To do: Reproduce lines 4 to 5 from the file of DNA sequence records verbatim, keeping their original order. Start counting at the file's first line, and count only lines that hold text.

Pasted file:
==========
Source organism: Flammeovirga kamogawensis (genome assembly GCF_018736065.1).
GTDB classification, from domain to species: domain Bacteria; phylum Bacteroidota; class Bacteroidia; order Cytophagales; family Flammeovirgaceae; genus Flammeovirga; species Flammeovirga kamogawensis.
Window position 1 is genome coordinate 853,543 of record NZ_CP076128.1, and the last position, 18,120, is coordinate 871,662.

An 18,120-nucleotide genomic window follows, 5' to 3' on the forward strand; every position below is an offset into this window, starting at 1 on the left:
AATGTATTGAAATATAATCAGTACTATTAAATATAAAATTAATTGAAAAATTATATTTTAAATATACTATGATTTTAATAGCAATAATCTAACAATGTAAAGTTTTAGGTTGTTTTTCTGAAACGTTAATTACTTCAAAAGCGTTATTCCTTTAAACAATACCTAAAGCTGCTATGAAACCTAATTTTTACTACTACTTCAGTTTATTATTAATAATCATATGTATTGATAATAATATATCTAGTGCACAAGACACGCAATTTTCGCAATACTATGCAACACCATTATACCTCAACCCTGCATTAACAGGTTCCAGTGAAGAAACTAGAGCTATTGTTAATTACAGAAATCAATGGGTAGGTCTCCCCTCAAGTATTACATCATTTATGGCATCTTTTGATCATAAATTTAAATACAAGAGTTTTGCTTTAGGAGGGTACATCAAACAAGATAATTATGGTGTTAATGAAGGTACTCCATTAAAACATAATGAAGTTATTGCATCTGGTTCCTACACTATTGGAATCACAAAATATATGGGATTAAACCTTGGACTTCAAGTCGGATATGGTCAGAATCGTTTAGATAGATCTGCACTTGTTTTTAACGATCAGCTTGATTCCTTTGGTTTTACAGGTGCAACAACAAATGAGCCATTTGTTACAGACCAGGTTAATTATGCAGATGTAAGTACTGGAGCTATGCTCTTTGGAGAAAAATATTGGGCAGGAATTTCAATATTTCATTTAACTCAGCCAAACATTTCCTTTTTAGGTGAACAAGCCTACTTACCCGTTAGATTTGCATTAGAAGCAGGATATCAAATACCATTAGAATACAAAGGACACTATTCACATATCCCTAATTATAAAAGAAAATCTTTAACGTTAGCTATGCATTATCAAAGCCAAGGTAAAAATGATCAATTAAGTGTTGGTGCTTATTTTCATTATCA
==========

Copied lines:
An 18,120-nucleotide genomic window follows, 5' to 3' on the forward strand; every position below is an offset into this window, starting at 1 on the left:
AATGTATTGAAATATAATCAGTACTATTAAATATAAAATTAATTGAAAAATTATATTTTAAATATACTATGATTTTAATAGCAATAATCTAACAATGTAAAGTTTTAGGTTGTTTTTCTGAAACGTTAATTACTTCAAAAGCGTTATTCCTTTAAACAATACCTAAAGCTGCTATGAAACCTAATTTTTACTACTACTTCAGTTTATTATTAATAATCATATGTATTGATAATAATATATCTAGTGCACAAGACACGCAATTTTCGCAATACTATGCAACACCATTATACCTCAACCCTGCATTAACAGGTTCCAGTGAAGAAACTAGAGCTATTGTTAATTACAGAAATCAATGGGTAGGTCTCCCCTCAAGTATTACATCATTTATGGCATCTTTTGATCATAAATTTAAATACAAGAGTTTTGCTTTAGGAGGGTACATCAAACAAGATAATTATGGTGTTAATGAAGGTACTCCATTAAAACATAATGAAGTTATTGCATCTGGTTCCTACACTATTGGAATCACAAAATATATGGGATTAAACCTTGGACTTCAAGTCGGATATGGTCAGAATCGTTTAGATAGATCTGCACTTGTTTTTAACGATCAGCTTGATTCCTTTGGTTTTACAGGTGCAACAACAAATGAGCCATTTGTTACAGACCAGGTTAATTATGCAGATGTAAGTACTGGAGCTATGCTCTTTGGAGAAAAATATTGGGCAGGAATTTCAATATTTCATTTAACTCAGCCAAACATTTCCTTTTTAGGTGAACAAGCCTACTTACCCGTTAGATTTGCATTAGAAGCAGGATATCAAATACCATTAGAATACAAAGGACACTATTCACATATCCCTAATTATAAAAGAAAATCTTTAACGTTAGCTATGCATTATCAAAGCCAAGGTAAAAATGATCAATTAAGTGTTGGTGCTTATTTTCATTATCA